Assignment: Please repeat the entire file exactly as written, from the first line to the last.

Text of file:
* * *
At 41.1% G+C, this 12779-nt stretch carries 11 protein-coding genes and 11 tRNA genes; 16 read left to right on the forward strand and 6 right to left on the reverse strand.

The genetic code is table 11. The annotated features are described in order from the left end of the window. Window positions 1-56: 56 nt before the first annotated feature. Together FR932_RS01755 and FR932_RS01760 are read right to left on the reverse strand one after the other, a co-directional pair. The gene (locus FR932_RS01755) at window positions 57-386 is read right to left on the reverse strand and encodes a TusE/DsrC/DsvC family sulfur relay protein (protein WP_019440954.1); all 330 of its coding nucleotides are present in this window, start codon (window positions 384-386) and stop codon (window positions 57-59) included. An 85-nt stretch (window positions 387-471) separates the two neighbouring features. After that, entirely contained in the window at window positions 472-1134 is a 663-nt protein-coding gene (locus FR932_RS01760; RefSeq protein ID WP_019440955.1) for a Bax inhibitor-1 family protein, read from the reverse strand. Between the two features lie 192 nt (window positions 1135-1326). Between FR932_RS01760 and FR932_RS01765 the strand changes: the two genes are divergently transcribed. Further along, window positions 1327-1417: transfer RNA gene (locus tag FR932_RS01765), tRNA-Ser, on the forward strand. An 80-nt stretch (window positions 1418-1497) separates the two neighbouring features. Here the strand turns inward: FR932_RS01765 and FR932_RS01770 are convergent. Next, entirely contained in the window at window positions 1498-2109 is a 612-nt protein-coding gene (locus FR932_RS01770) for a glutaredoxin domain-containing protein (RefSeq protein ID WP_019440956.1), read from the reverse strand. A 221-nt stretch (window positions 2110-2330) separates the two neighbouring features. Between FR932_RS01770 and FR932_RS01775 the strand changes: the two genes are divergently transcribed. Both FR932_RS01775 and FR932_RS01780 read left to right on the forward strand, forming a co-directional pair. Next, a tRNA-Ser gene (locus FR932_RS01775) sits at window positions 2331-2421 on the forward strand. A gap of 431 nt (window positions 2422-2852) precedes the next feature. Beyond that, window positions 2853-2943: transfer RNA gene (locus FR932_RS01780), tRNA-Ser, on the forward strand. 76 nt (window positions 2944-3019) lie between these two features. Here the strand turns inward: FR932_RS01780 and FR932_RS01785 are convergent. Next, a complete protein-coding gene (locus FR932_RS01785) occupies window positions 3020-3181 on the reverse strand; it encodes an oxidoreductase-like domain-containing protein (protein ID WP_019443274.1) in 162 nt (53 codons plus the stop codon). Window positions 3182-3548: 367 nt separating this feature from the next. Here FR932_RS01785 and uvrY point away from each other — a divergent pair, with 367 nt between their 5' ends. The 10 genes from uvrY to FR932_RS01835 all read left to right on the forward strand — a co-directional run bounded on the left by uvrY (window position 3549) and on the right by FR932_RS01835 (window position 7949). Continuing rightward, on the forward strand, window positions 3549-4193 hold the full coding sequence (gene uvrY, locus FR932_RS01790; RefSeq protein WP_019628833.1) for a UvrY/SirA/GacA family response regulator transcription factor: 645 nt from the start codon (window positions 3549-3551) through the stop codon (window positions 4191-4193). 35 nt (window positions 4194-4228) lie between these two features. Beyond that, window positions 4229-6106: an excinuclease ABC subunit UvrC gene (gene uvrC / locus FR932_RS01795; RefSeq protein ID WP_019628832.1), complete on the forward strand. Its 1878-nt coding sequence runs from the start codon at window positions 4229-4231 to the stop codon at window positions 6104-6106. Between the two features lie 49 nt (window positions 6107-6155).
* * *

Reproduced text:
At 41.1% G+C, this 12779-nt stretch carries 11 protein-coding genes and 11 tRNA genes; 16 read left to right on the forward strand and 6 right to left on the reverse strand.

The genetic code is table 11. The annotated features are described in order from the left end of the window. Window positions 1-56: 56 nt before the first annotated feature. Together FR932_RS01755 and FR932_RS01760 are read right to left on the reverse strand one after the other, a co-directional pair. The gene (locus FR932_RS01755) at window positions 57-386 is read right to left on the reverse strand and encodes a TusE/DsrC/DsvC family sulfur relay protein (protein WP_019440954.1); all 330 of its coding nucleotides are present in this window, start codon (window positions 384-386) and stop codon (window positions 57-59) included. An 85-nt stretch (window positions 387-471) separates the two neighbouring features. After that, entirely contained in the window at window positions 472-1134 is a 663-nt protein-coding gene (locus FR932_RS01760; RefSeq protein ID WP_019440955.1) for a Bax inhibitor-1 family protein, read from the reverse strand. Between the two features lie 192 nt (window positions 1135-1326). Between FR932_RS01760 and FR932_RS01765 the strand changes: the two genes are divergently transcribed. Further along, window positions 1327-1417: transfer RNA gene (locus tag FR932_RS01765), tRNA-Ser, on the forward strand. An 80-nt stretch (window positions 1418-1497) separates the two neighbouring features. Here the strand turns inward: FR932_RS01765 and FR932_RS01770 are convergent. Next, entirely contained in the window at window positions 1498-2109 is a 612-nt protein-coding gene (locus FR932_RS01770) for a glutaredoxin domain-containing protein (RefSeq protein ID WP_019440956.1), read from the reverse strand. A 221-nt stretch (window positions 2110-2330) separates the two neighbouring features. Between FR932_RS01770 and FR932_RS01775 the strand changes: the two genes are divergently transcribed. Both FR932_RS01775 and FR932_RS01780 read left to right on the forward strand, forming a co-directional pair. Next, a tRNA-Ser gene (locus FR932_RS01775) sits at window positions 2331-2421 on the forward strand. A gap of 431 nt (window positions 2422-2852) precedes the next feature. Beyond that, window positions 2853-2943: transfer RNA gene (locus FR932_RS01780), tRNA-Ser, on the forward strand. 76 nt (window positions 2944-3019) lie between these two features. Here the strand turns inward: FR932_RS01780 and FR932_RS01785 are convergent. Next, a complete protein-coding gene (locus FR932_RS01785) occupies window positions 3020-3181 on the reverse strand; it encodes an oxidoreductase-like domain-containing protein (protein ID WP_019443274.1) in 162 nt (53 codons plus the stop codon). Window positions 3182-3548: 367 nt separating this feature from the next. Here FR932_RS01785 and uvrY point away from each other — a divergent pair, with 367 nt between their 5' ends. The 10 genes from uvrY to FR932_RS01835 all read left to right on the forward strand — a co-directional run bounded on the left by uvrY (window position 3549) and on the right by FR932_RS01835 (window position 7949). Continuing rightward, on the forward strand, window positions 3549-4193 hold the full coding sequence (gene uvrY, locus FR932_RS01790; RefSeq protein WP_019628833.1) for a UvrY/SirA/GacA family response regulator transcription factor: 645 nt from the start codon (window positions 3549-3551) through the stop codon (window positions 4191-4193). 35 nt (window positions 4194-4228) lie between these two features. Beyond that, window positions 4229-6106: an excinuclease ABC subunit UvrC gene (gene uvrC / locus FR932_RS01795; RefSeq protein ID WP_019628832.1), complete on the forward strand. Its 1878-nt coding sequence runs from the start codon at window positions 4229-4231 to the stop codon at window positions 6104-6106. Between the two features lie 49 nt (window positions 6107-6155).